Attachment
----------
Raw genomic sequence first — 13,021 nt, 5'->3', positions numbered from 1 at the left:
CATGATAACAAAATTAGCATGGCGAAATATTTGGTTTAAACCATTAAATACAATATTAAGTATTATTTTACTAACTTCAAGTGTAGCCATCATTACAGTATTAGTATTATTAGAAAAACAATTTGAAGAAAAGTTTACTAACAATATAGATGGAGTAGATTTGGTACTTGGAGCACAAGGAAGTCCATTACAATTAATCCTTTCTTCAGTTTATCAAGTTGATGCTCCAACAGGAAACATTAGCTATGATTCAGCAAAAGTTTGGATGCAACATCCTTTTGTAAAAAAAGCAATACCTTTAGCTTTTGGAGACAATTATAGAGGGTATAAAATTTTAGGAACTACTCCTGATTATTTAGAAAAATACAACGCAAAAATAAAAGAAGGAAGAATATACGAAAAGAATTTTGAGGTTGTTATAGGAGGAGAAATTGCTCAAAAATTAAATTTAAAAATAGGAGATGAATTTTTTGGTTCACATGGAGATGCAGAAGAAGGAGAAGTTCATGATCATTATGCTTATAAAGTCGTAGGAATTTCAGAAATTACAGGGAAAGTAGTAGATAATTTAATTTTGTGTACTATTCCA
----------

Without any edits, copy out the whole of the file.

Raw genomic sequence first — 13,021 nt, 5'->3', positions numbered from 1 at the left:
CATGATAACAAAATTAGCATGGCGAAATATTTGGTTTAAACCATTAAATACAATATTAAGTATTATTTTACTAACTTCAAGTGTAGCCATCATTACAGTATTAGTATTATTAGAAAAACAATTTGAAGAAAAGTTTACTAACAATATAGATGGAGTAGATTTGGTACTTGGAGCACAAGGAAGTCCATTACAATTAATCCTTTCTTCAGTTTATCAAGTTGATGCTCCAACAGGAAACATTAGCTATGATTCAGCAAAAGTTTGGATGCAACATCCTTTTGTAAAAAAAGCAATACCTTTAGCTTTTGGAGACAATTATAGAGGGTATAAAATTTTAGGAACTACTCCTGATTATTTAGAAAAATACAACGCAAAAATAAAAGAAGGAAGAATATACGAAAAGAATTTTGAGGTTGTTATAGGAGGAGAAATTGCTCAAAAATTAAATTTAAAAATAGGAGATGAATTTTTTGGTTCACATGGAGATGCAGAAGAAGGAGAAGTTCATGATCATTATGCTTATAAAGTCGTAGGAATTTCAGAAATTACAGGGAAAGTAGTAGATAATTTAATTTTGTGTACTATTCCA